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  Reference cluster normalization improves detection of frontotemporal lobar degeneration by means of FDG-PET

Dukart, J., Perneczky, R., Förster, S., Barthel, H., Diehl-Schmid, J., Draganski, B., et al. (2013). Reference cluster normalization improves detection of frontotemporal lobar degeneration by means of FDG-PET. PLoS One, 8(2): e55415. doi:10.1371/journal.pone.0055415.

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Item Permalink: http://hdl.handle.net/11858/00-001M-0000-000E-F0E2-D Version Permalink: http://hdl.handle.net/21.11116/0000-0003-AD06-4
Genre: Journal Article

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Dukart, Jürgen1, 2, Author              
Perneczky, Robert3, 4, 5, Author
Förster, Stefan6, Author
Barthel, Henryk7, 8, Author
Diehl-Schmid, Janine3, 4, Author
Draganski, Bogdan2, 9, Author
Obrig, Hellmuth1, 10, Author              
Santarnecchi, Emiliano11, Author
Drzezga, Alexander6, Author
Fellgiebel, Andreas12, Author
Frackowiak, Richard2, Author
Kurz, Alexander3, 4, Author
Mueller, Karsten13, Author              
Sabri, Osama7, 8, Author
Schroeter, Matthias L.1, 3, 7, 10, Author              
Yakushev, Igor6, 12, Author
Affiliations:
1Department Neurology, MPI for Human Cognitive and Brain Sciences, Max Planck Society, ou_634549              
2Laboratoire de Recherche en Neuroimagerie (LREN), Centre hospitalier universitaire vaudois, Lausanne, Switzerland, ou_persistent22              
3Consortium for Frontotemporal Lobar Degeneration, Germany, ou_persistent22              
4Department of Psychiatry and Psychotherapy, TU Munich, Germany, ou_persistent22              
5Neuroepidemiology and Ageing Research Unit, School of Public Health, Imperial College London, United Kingdom, ou_persistent22              
6Department of Nuclear Medicine, TU Munich, Germany, ou_persistent22              
7Leipzig Research Center for Civilization Diseases (LIFE), University of Leipzig, Germany, ou_persistent22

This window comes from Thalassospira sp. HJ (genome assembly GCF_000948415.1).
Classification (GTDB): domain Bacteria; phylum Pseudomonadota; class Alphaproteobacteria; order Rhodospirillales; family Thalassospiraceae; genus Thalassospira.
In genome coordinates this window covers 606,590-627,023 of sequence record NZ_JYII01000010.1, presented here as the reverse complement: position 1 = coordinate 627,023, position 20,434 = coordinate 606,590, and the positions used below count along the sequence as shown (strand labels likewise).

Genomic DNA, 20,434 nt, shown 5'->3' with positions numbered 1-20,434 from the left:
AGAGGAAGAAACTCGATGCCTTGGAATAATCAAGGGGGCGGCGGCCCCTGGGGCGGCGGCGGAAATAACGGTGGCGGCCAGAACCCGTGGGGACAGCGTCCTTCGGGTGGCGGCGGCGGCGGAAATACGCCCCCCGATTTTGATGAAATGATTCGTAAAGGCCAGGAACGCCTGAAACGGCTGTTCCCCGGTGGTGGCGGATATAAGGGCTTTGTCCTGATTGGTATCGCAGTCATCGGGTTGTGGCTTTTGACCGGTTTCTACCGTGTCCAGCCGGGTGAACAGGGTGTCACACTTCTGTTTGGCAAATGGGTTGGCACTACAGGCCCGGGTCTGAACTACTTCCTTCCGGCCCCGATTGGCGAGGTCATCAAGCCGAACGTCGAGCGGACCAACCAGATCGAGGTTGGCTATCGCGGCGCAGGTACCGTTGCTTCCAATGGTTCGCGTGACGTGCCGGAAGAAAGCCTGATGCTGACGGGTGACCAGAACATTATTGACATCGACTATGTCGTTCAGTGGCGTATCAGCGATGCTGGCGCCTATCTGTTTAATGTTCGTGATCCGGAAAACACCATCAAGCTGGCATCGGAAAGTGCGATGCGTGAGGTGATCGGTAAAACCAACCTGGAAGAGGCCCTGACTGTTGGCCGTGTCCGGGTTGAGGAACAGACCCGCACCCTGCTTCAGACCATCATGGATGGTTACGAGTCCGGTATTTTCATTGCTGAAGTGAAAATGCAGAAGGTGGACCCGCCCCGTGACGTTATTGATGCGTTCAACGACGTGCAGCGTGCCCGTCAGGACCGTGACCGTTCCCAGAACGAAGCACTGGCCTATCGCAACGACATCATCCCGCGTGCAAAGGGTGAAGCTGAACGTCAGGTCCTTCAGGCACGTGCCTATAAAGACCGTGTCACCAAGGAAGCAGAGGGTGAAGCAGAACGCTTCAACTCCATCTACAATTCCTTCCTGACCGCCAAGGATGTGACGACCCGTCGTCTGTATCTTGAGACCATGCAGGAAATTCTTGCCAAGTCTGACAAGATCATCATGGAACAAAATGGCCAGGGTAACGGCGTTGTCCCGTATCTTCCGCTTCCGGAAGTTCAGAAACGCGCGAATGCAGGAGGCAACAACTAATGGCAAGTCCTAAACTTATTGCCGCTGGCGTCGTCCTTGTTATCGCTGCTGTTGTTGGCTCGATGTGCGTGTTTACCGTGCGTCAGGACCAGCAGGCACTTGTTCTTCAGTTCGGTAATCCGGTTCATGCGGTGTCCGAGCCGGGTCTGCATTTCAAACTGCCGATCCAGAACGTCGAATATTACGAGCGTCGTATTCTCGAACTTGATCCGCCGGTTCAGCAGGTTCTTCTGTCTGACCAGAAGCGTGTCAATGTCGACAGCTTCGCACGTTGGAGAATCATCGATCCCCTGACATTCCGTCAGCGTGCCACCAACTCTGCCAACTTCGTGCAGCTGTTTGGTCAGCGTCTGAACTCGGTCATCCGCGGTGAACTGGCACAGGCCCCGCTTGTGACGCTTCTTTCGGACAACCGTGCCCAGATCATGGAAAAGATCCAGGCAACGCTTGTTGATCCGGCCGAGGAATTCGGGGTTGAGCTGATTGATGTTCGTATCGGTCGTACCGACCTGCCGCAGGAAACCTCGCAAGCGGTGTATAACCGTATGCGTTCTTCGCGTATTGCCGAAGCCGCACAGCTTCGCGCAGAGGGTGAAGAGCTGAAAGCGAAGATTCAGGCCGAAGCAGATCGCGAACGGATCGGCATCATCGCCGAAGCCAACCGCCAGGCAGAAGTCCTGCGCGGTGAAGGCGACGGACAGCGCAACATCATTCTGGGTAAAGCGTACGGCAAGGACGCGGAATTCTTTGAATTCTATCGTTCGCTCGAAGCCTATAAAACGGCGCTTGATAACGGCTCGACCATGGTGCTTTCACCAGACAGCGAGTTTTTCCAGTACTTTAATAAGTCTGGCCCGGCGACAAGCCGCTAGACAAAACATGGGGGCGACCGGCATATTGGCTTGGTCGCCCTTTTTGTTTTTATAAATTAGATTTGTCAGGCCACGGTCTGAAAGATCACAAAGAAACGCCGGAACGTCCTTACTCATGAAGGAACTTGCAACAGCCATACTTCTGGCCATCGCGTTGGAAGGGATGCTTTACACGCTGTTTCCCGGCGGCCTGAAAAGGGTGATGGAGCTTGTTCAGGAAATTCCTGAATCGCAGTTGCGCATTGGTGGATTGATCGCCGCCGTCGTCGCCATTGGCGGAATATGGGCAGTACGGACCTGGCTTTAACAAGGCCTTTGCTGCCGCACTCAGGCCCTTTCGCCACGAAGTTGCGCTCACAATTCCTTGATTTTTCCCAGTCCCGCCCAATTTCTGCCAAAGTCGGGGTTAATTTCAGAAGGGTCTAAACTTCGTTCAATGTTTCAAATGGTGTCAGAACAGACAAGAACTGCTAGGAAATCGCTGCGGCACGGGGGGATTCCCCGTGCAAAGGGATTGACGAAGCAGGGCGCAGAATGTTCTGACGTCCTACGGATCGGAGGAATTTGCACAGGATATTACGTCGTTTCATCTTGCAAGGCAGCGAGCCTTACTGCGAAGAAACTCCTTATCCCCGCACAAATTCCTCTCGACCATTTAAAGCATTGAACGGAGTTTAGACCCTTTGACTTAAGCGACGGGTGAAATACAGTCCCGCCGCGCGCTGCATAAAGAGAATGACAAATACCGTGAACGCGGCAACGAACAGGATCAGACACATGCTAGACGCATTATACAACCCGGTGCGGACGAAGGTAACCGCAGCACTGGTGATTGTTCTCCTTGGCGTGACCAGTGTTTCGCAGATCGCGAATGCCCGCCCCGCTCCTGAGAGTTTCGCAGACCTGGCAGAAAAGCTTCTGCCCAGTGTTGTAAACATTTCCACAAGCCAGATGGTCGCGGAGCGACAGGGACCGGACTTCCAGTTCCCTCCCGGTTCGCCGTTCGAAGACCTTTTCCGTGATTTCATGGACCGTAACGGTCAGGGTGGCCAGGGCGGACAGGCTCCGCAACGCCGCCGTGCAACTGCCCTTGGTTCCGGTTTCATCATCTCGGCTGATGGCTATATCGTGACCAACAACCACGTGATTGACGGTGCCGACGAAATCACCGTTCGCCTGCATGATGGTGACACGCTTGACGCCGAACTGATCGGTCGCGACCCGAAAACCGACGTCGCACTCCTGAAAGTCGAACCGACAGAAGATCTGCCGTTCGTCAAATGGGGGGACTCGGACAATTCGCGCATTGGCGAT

8Department of Nuclear Medicine, University of Leipzig, Germany, ou_persistent22              
9Berlin School of Mind and Brain, Humboldt University Berlin, Germany, ou_persistent22              
10Clinic for Cognitive Neurology, University of Leipzig, Germany, ou_persistent22              
11Department of Neurological, Neurosurgical and Behavioral Sciences, University of Siena, Italy, ou_persistent22              
12University Medical Center Mainz, Germany, ou_persistent22              
13Methods and Development Unit Nuclear Magnetic Resonance, MPI for Human Cognitive and Brain Sciences, Max Planck Society, ou_634558              

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 Abstract: Positron emission tomography with [18F] fluorodeoxyglucose (FDG-PET) plays a well-established role in assisting early detection of frontotemporal lobar degeneration (FTLD). Here, we examined the impact of intensity normalization to different reference areas on accuracy of FDG-PET to discriminate between patients with mild FTLD and healthy elderly subjects. FDG-PET was conducted at two centers using different acquisition protocols: 41 FTLD patients and 42 controls were studied at center 1, 11 FTLD patients and 13 controls were studied at center 2. All PET images were intensity normalized to the cerebellum, primary sensorimotor cortex (SMC), cerebral global mean (CGM), and a reference cluster with most preserved FDG uptake in the aforementioned patients group of center 1. Metabolic deficits in the patient group at center 1 appeared 1.5, 3.6, and 4.6 times greater in spatial extent, when tracer uptake was normalized to the reference cluster rather than to the cerebellum, SMC, and CGM, respectively. Logistic regression analyses based on normalized values from FTLD-typical regions showed that at center 1, cerebellar, SMC, CGM, and cluster normalizations differentiated patients from controls with accuracies of 86%, 76%, 75% and 90%, respectively. A similar order of effects was found at center 2. Cluster normalization leads to a significant increase of statistical power in detecting early FTLD-associated metabolic deficits. The established FTLD-specific cluster can be used to improve detection of FTLD on a single case basis at independent centers – a decisive step towards early diagnosis and prediction of FTLD syndromes enabling specific therapies in the future.

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Language(s): eng - English
 Dates: 2012-09-052012-12-222013-02-15
 Publication Status: Published online
 Pages: -
 Publishing info: -
 Table of Contents: -
 Rev. Method: Peer
 Identifiers: DOI: 10.1371/journal.pone.0055415
PMID: 23451025
PMC: PMC3581522
Other: Epub 2013
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Title: PLoS One
Source Genre: Journal
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Pages: - Volume / Issue: 8 (2) Sequence Number: e55415 Start / End Page: - Identifier: ISSN: 1932-6203
CoNE: https://pure.mpg.de/cone/journals/resource/1000000000277850